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Georgian Government welcomes the international investigation of Russian-Georgian war

By Messenger Staff
Friday, October 16
Georgia’s Official bodies are welcoming the initiative of the Prosecutor of Hague’s Inyernational Criminal Court to launch an investigation over the Russian-Georgian War of 2008.

As Georgia’s Justice Minister Thea Tsulukiani has stated 6,000 witnesses have been questioned since August 2008 and 1,000 of them have been interrogated in the recent months over the war developments.

"A total of 1000 witnesses have been questioned in the last months. This is one of the most large-scale investigations in the history of Georgian prosecution. We are going to hand over these materials to The Hague prosecutor,” said the Minister.

According to her, the main shortcoming of the Georgian side is the lack of access to the occupied territories.

"I hope that the Hague prosecutor will be able to conduct investigative actions in the occupied territories. We will assist her as far as we can to prove that Georgians had been ethnically cleansed, the torture of Georgian military personnel, and other crimes committed by the invader on the Georgian territory, including South Ossetia," the Minister said.

On October 14, the Court Prosecutor Fatou Bensouda requested permission from the Court's judges to begin an investigation into alleged cases of war crimes and crimes against humanity during the Russia-Georgia war in August 2008.

Bensouda said as there was reasonable evidence that crimes had been committed during the short but violent clash and she wanted to investigate this thoroughly.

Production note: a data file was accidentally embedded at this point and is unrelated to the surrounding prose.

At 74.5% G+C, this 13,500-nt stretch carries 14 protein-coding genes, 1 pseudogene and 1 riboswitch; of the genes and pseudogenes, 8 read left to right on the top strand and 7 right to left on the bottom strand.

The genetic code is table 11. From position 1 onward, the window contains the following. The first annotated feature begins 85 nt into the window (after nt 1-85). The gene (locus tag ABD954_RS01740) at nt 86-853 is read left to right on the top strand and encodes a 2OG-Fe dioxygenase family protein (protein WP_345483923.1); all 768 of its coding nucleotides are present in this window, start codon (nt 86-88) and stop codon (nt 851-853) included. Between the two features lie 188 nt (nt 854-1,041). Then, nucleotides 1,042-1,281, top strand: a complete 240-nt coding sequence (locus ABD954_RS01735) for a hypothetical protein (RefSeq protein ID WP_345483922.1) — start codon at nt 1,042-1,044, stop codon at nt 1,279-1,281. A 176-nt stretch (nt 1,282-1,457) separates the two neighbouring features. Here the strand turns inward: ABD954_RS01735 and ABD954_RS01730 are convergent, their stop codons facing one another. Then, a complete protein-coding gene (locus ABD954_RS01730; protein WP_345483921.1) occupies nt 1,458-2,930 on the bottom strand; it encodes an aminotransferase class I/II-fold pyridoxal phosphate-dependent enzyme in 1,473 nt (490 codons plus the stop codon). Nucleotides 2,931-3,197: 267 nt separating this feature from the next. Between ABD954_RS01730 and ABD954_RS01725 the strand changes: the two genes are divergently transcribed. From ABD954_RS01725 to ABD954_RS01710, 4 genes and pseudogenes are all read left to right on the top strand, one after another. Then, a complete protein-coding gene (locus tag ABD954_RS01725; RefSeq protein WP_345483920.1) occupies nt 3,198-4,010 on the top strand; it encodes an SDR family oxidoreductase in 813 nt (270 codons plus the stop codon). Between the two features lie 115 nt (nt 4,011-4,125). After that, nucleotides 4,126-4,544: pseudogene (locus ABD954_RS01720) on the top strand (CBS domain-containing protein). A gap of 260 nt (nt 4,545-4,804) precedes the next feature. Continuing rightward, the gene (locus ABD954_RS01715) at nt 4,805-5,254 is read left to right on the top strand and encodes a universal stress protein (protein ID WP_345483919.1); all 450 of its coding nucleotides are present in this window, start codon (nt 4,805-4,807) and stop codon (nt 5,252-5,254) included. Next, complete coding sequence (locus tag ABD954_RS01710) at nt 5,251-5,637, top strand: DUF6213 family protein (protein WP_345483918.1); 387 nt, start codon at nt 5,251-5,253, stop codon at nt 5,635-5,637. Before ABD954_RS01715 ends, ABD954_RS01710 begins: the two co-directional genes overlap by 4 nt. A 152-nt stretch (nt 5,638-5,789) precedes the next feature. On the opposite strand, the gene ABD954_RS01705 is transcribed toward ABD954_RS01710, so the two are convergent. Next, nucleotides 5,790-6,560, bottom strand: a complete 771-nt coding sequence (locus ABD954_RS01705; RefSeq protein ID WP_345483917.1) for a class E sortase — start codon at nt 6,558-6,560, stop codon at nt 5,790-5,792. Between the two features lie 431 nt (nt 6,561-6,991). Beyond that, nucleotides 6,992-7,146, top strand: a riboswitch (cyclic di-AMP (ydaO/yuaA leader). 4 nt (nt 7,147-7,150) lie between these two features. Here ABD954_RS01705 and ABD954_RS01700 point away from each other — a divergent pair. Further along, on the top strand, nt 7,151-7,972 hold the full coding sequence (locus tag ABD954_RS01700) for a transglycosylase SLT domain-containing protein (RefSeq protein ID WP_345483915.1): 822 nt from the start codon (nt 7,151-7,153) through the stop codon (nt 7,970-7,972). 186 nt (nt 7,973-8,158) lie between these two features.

The Prosecutor intends to arrive to Georgia during the following days.

When the current Georgian Government started discussing the investigation of the war, the opposition, the former ruling power United National Movement (UNM), stated that the Government tried to put blame on the previous Government.

In general, they were against the re-investigation of the war details by the current Georgian Government as according to them everything was clear and Russian faults were obvious.

Meanwhile, the current Government stated that they wanted to know the details to make some improvements in the country’s military directions, stressing that it was clear that Russia started the war.

All in all, the fact that the International Court wants to investigate the case is really worth welcoming.

Firstly, the opposition will not have a ground to accuse anyone of a biased investigation. Secondly, if the court delivers a verdict about ethnic cleansing on the Georgian soil it will increase the already-intense international pressure on Russia. Thirdly, if it is reiterated that Russia initiated the war and invaded Georgian territory it will be one more victory for Georgia on the international stage. Fourthly, the Russian side will have no grounds to state that the investigation was biased. Fifthly, the investigation will enable Georgia to observe its strong and weak angles in wars.